“Our residents are both tender, fiercely strong and creative.” Schaub said. “The buildings in our neighborhood are beautiful and the organizations are full of heart and our businesses are dedicated and unique, so Heartside is extra awesome. We have an amazing history as a neighborhood caring for people and being the epicenter for good in Grand Rapids, and that is what makes us #heartsidestrong.”
Manager of Resident Experience, Downtown Grand Rapids Inc. Board Chairwoman, Dwelling Place
At Downtown Grand Rapids, Inc, Annamarie Buller is focused on the conversations around Heartside. She is involved in the Quality of Life Survey and oversees Goal 2 Alliance, a plan to create a Downtown neighborhood. At Dwelling Place, Buller also chairs the Resident Engagement Committee, which helps to ensure that residents of Dwelling Place “can become more involved in leadership roles in their properties and the neighborhoods and cities where they live.”
The heart of solving complex issues like those that affect Heartside is through developing and sustaining relationships within the community. Through these relationships, she said she has met and worked with many people who are passionate about making change and committing to the sometimes long and challenging process to actualization.
“...We must stay passionate but also patient, knowing there is always much to be done and there is no one solution that can meet all of the community’s needs,” Buller said. “Problems like public restrooms, fresh food access and substance abuse...are complicated issues that require multiple collaborators and resources to address fully.”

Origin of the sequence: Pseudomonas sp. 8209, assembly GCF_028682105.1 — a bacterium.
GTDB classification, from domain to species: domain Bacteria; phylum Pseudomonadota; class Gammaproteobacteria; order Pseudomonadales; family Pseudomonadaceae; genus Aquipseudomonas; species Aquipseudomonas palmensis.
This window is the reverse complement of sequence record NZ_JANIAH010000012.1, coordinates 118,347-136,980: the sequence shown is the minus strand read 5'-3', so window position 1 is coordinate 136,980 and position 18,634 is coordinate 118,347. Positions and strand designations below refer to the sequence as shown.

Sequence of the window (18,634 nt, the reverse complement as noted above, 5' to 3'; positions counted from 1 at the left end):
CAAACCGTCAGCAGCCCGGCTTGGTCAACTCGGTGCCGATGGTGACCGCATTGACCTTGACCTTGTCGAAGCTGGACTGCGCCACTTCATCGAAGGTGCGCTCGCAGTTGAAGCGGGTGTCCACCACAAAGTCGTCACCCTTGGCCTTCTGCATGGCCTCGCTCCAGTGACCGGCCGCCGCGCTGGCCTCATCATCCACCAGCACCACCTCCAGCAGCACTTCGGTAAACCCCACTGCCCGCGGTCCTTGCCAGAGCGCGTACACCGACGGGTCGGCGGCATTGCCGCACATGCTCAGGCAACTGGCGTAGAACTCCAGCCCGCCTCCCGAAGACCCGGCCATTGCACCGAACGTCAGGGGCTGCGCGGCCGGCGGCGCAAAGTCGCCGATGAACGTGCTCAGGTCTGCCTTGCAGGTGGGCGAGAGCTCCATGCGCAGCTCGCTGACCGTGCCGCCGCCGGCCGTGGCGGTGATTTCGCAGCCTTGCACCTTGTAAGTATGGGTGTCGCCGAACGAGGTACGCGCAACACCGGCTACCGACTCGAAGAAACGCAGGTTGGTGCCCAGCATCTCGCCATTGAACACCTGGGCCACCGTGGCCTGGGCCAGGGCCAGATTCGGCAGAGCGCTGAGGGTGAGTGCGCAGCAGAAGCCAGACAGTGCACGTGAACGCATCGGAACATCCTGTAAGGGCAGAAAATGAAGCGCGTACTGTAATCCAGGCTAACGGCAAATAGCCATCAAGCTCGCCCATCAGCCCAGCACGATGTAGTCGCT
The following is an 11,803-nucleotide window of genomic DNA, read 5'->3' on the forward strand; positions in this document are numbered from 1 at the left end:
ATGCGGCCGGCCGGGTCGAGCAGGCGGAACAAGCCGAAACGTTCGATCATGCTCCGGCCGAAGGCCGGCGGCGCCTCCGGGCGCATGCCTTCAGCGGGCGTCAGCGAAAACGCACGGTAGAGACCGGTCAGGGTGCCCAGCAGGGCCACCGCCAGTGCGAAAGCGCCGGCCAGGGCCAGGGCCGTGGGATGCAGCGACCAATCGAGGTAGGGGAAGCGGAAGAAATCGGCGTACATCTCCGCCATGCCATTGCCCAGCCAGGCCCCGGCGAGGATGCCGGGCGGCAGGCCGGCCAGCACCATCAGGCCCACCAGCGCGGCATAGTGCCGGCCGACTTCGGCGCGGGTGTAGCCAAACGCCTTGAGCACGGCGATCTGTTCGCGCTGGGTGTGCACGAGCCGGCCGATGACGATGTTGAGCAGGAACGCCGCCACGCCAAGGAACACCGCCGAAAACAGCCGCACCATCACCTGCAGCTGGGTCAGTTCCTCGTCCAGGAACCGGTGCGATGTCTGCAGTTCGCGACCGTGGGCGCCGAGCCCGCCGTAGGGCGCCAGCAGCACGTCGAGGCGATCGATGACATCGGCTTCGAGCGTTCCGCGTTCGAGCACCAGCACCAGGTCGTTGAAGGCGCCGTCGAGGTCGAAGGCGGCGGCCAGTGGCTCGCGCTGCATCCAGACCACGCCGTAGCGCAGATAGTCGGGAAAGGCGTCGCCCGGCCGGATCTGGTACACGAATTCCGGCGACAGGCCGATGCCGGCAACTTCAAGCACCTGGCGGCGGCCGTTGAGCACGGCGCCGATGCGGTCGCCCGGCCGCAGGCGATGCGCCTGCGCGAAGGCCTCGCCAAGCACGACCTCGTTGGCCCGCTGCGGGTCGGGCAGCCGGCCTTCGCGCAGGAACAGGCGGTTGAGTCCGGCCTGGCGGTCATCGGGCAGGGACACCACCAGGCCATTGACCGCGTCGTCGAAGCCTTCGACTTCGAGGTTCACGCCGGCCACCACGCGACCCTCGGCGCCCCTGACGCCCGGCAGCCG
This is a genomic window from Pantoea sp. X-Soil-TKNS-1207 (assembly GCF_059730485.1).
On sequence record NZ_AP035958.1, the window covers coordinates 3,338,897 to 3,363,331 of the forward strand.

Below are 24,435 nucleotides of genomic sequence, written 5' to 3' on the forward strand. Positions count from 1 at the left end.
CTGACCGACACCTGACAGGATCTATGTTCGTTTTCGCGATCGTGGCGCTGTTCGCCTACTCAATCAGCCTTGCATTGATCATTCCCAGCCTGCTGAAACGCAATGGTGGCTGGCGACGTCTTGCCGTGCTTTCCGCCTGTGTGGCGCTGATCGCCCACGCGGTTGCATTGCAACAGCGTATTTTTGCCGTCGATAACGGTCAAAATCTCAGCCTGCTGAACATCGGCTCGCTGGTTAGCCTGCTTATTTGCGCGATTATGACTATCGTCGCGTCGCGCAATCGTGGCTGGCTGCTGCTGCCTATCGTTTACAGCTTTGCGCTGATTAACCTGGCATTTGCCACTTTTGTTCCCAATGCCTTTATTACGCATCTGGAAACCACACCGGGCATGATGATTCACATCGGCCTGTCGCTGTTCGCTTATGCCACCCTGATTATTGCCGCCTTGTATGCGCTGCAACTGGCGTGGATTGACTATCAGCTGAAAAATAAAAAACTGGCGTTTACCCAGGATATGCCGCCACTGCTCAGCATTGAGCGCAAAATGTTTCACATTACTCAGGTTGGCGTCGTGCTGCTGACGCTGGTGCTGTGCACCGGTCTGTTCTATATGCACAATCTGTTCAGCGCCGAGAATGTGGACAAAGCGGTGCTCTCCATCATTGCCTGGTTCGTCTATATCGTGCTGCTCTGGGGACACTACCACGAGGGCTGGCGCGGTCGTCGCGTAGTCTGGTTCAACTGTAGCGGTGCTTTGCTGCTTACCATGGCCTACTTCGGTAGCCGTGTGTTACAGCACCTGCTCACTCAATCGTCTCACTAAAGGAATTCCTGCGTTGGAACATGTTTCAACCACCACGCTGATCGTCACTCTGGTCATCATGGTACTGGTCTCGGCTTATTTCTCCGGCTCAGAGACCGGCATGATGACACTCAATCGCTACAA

Alysha Lach White
Illustrator and Founder/Creative Director of Little Space Studio (111 S Division), Co-chair of the Heartside Neighborhood Association
After the Heartside Neighborhood Association dissolved in 2011, Alysha Lach White, along with Patterson (page 14), is one of the people involved in starting the HNA up again and managing the process of making it an official non-profit. Why does she care so much about this specific community? She says she wants to change the decades-old narrative Grand Rapids residents have been telling or hearing about the Heartside neighborhood.
“Stigma is a tough barrier to engaging people who don't understand our neighborhood and its many layers,” Lach White said. “It's hard to get people outside of the neighborhood to shop, experience art and culture, and support fellow downtown neighbors when all they focus on is the homeless and drug activity. Yes, these things are a reality of our area, but we are so much more than that.”